(WSVN) - First panic and then disbelief for a South Florida family after getting a letter from a funeral home telling them their son was dead. But as 7’s Lynn Martinez tells us, while the letter was dead wrong, it’s created a nightmare for the young man.
It’s something no parent wants to imagine.
Andy Garcia, father: “Oh, my God! It’s just … it’s horrible because I don’t want to think about my son dying.”
Back in December, Andy Garcia received a letter from Legacy Funeral Home in Mesa, Arizona, asking to be contacted immediately.
The letter had tragic news.
Andy Garcia: “My son had passed away. They wanted to know if we could go down there and identify him.”
The family panicked. Anthony Garcia spoke to us via Skype.
Anthony Garcia, son: “By the time I got to my phone, I already had about 20 missed calls from my mom, my dad and my brother.”
Not only was Andy’s son, Anthony, not dead, he wasn’t even in Arizona.
But according to the letter, the funeral home was holding the body of a man with the same first name, last name and birthday as Anthony.
Only there was one big difference.
Andy Garcia: “The middle name. There’s two middle names there. One of them is not my son’s.”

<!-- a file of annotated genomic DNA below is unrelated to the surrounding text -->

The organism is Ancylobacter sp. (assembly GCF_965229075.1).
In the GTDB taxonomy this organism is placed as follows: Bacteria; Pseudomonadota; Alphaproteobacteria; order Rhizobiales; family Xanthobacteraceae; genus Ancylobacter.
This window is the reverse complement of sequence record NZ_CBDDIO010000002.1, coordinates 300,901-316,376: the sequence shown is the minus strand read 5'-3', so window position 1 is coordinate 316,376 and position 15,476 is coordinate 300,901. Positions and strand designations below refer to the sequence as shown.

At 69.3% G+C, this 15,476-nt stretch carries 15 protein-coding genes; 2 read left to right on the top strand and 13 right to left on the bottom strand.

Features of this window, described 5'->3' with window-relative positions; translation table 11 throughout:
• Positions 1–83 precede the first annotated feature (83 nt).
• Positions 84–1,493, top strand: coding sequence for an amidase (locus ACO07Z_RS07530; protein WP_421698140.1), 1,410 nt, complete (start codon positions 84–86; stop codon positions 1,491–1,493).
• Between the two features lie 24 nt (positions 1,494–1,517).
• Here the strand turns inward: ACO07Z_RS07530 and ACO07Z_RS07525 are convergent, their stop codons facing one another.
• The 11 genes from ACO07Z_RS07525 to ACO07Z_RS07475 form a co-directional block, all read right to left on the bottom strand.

As soon as Anthony found out, he called the funeral home to clear things up. Three weeks later, he realized there were still problems.
Anthony Garcia: “I went to go buy something for Christmas, and my bank card was declined. They froze my account because I was deceased.”
Anthony called the funeral home again.
Anthony Garcia: “The funeral home told me to call the medical examiner’s office. Then I called them, and then they told me they got everything straightened out.”
But it wasn’t. Anthony’s personal information was sent to a county agency in Arizona that can access a dead person’s bank account to cover burial costs.
Anthony Garcia: “That’s why my bank got frozen because they tried to withdraw money from my account.”
The Maricopa Medical Examiner’s Office in Arizona told 7News a funeral home employee chose the wrong Anthony Garcia out of 70 likely matches in a nationwide database.
A corrected death certificate was finally issued in January.
Anthony told 7News that while he’s happy everything has been cleared up, he’s worried that his personal information may still be at risk.
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